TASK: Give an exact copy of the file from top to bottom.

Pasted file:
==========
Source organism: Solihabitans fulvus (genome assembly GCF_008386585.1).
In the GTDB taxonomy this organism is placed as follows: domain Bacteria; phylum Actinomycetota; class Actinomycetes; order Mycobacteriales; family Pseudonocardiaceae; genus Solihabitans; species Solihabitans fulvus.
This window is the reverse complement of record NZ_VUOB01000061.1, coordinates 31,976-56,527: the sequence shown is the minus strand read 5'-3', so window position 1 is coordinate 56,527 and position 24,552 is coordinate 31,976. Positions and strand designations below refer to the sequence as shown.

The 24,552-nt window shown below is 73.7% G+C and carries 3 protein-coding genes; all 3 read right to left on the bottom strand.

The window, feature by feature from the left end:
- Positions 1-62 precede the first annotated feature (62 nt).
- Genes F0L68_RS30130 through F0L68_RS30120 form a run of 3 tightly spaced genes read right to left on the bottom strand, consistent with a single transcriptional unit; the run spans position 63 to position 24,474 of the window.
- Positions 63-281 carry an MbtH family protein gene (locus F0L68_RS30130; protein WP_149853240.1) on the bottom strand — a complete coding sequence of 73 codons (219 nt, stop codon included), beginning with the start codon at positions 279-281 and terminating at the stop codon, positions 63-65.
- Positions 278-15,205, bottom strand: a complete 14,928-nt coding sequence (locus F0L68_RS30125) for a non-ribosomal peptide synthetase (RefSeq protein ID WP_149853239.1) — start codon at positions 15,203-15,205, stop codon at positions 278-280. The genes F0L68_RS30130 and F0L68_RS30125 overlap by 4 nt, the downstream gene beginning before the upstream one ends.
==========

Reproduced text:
Source organism: Solihabitans fulvus (genome assembly GCF_008386585.1).
In the GTDB taxonomy this organism is placed as follows: domain Bacteria; phylum Actinomycetota; class Actinomycetes; order Mycobacteriales; family Pseudonocardiaceae; genus Solihabitans; species Solihabitans fulvus.
This window is the reverse complement of record NZ_VUOB01000061.1, coordinates 31,976-56,527: the sequence shown is the minus strand read 5'-3', so window position 1 is coordinate 56,527 and position 24,552 is coordinate 31,976. Positions and strand designations below refer to the sequence as shown.

The 24,552-nt window shown below is 73.7% G+C and carries 3 protein-coding genes; all 3 read right to left on the bottom strand.

The window, feature by feature from the left end:
- Positions 1-62 precede the first annotated feature (62 nt).
- Genes F0L68_RS30130 through F0L68_RS30120 form a run of 3 tightly spaced genes read right to left on the bottom strand, consistent with a single transcriptional unit; the run spans position 63 to position 24,474 of the window.
- Positions 63-281 carry an MbtH family protein gene (locus F0L68_RS30130; protein WP_149853240.1) on the bottom strand — a complete coding sequence of 73 codons (219 nt, stop codon included), beginning with the start codon at positions 279-281 and terminating at the stop codon, positions 63-65.
- Positions 278-15,205, bottom strand: a complete 14,928-nt coding sequence (locus F0L68_RS30125) for a non-ribosomal peptide synthetase (RefSeq protein ID WP_149853239.1) — start codon at positions 15,203-15,205, stop codon at positions 278-280. The genes F0L68_RS30130 and F0L68_RS30125 overlap by 4 nt, the downstream gene beginning before the upstream one ends.